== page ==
The threat of a ban on fish imports hangs over Thailand if it does not do more to combat human trafficking, slave labour and illegal fishing. Europe must use its lucrative markets as leverage, urged Barbara Lochbihler in an interview with EURACTIV Germany.
Barbara Lochbihler is the foreign affairs and human rights spokesperson for the Greens/European Free Alliance (Greens/EFA) and Vice-Chair of the European Parliament’s Subcommittee on Human Rights.
Lochbihler spoke to EURACTIV Germany’s Nicole Sagener.
In January, an EU delegation made the trip to Thailand to check how the Southeast Asian country has progressed in its reforms of the fishing sector. Soon, a ruling will be issued on whether there should be a ban on the import of fish products. Thailand’s deputy prime minister has announced that the EU was satisfied with his country’s progress. What progress are they talking about and what aspects of the sector need to be examined more critically?
Undoubtedly, important measures regarding structural reforms have been proposed and initiated. But, the fact that human rights violations, violence, slavery, human trafficking and illegal fishing are still prevalent means that there is still much to do. There needs to be clear political will to implement reforms quickly.
The influence of the EU’s markets cannot be underestimated here. The Union has to use this influence to achieve the common goal of sustainable, legal and, above all, ethical production in the Thai fishing industry. It is of huge importance that the issue of human rights not disappear from the spotlight and that it is made a condition of any trading agreements. Since the EU’s rules on illegal fishing (IUU) do not make mention of human rights, political negotiations must pay particular heed to the issue. Especially when it comes to the question of whether to issue a red card or not.
Do you believe that European consumers should put pressure on countries like Thailand, by boycotting their products, or is this a matter purely for politics?
Certainly, a targeted boycott would help build economic and political pressure on companies and governments to affect change. However, in my view, this would only be useful if it was part of a far-reaching campaign. On has to take into account that such a targeted boycott could end up having negative consequences for the local people.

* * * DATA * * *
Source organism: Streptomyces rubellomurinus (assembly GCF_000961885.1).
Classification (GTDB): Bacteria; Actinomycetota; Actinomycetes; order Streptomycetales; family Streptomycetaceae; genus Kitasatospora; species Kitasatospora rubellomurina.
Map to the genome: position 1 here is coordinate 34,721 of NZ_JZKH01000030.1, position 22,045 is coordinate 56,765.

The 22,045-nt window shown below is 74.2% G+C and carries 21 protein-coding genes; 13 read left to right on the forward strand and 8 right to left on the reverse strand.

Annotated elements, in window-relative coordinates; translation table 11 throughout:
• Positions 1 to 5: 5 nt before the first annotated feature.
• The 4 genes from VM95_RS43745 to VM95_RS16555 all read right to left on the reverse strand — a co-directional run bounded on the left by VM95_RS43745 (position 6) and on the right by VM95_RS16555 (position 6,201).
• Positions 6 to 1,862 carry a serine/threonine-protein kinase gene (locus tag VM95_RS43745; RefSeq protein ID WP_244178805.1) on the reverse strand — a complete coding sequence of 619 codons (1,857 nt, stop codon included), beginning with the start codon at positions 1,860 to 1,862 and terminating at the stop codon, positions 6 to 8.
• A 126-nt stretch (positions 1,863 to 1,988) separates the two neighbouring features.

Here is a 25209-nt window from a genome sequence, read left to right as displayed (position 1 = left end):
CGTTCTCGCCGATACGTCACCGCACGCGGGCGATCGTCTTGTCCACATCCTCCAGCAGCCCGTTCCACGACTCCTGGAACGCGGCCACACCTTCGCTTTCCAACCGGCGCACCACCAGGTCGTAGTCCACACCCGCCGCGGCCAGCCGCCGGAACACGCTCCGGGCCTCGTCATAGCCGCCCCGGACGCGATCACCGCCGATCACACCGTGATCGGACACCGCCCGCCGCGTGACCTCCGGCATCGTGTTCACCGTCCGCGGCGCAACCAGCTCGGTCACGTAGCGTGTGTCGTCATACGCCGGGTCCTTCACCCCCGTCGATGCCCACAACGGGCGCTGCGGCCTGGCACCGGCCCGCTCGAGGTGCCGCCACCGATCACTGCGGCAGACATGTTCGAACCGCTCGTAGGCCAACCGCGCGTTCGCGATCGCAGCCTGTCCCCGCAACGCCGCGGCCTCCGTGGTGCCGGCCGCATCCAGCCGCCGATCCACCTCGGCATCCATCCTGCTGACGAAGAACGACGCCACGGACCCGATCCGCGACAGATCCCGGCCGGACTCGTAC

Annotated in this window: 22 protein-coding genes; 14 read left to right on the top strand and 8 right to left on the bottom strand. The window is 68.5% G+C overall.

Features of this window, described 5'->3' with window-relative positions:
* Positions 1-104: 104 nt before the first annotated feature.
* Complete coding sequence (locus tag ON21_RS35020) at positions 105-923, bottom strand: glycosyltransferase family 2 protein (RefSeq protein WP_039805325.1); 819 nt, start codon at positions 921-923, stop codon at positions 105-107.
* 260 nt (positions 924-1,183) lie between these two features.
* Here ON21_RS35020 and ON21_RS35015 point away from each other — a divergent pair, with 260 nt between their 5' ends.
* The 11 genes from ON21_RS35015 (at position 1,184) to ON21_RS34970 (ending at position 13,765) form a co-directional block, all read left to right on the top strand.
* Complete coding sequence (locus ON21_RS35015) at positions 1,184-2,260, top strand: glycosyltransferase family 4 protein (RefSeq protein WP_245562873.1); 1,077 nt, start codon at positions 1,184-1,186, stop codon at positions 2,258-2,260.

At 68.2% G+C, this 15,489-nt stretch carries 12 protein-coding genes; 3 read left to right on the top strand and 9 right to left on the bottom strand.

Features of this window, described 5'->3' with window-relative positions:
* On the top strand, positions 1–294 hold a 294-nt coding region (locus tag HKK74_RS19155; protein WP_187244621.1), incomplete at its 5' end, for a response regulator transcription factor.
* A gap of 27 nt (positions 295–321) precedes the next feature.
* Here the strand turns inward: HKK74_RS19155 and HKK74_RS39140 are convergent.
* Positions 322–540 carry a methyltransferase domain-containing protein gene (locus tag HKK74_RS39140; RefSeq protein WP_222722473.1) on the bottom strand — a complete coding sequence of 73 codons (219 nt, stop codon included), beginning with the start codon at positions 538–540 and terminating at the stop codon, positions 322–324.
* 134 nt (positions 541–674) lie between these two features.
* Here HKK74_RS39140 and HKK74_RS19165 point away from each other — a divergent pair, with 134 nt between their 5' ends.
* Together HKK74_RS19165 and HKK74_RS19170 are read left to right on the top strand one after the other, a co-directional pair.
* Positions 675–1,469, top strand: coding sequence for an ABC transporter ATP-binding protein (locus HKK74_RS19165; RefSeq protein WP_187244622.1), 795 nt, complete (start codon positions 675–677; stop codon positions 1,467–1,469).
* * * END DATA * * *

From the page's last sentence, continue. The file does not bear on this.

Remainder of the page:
The boycott would also have to take in other goods that are produced under questionable human rights, ecological or working conditions. There are already policies in place that work towards ethical trade and require trading partners to observe human rights, using the influence of the European markets as leverage.
That does not mean that we consumers are excused from our responsibilities and we should be clued up on what ends up on our plates. I believe this is extremely important, because then everyone can make an informed decision about whether they want to support bad working conditions, overfishing, people trafficking and slavery.
Beyond the fishing sector, Thailand has also been criticised for its lack of freedom of the press as expression, as well as its treatment of minorities. What demands should the EU be making to the Thai government in this regard?
It must not be business as usual for EU-Thailand relations, so long as the military government takes no decisive steps to implement a democratic process. The constitution has to be restored and a general election has to be called. Human rights are not just being whitewashed in the fishing sector, there are arbitrary arrests, martial law is in place and many people like activists, human rights advocates, dissidents, journalists and peaceful protesters are being incarcerated.
The right to freedom of expression and assembly has also been severely limited. The most blatant breaches of basic human rights come with the continued torture and execution of prisoners.
The EU has to exert political and economic pressure on Thailand to respect the agreements it has signed, such as Universal Declaration of Human Rights and the Convention of the International Labour Organisation.
Negotiations pertaining to a free trade agreement and a Partnership and Cooperation Agreement have to remain on ice so long as the military junta is in power. The EU should only proceed with such agreements in the long-term if Thailand respects clear benchmarks that guarantee progress on human rights. This would have to be followed up with routine progress reports.
Animal rights and environmental protection groups have praised the EU’s fight against illegal fishing. However, measures carried out by the member states still need to be better coordinated, since the approach across the bloc is not uniform. What, in your opinion, is the important issue here?
At a meeting between the Commission and experts sent by the member states a few weeks ago, it became abundantly clear that there remains a lot of work to be done and that there is, currently, not that much being implemented. Sanctions are clearly inadequate, both in terms of financial impact and administrative measures.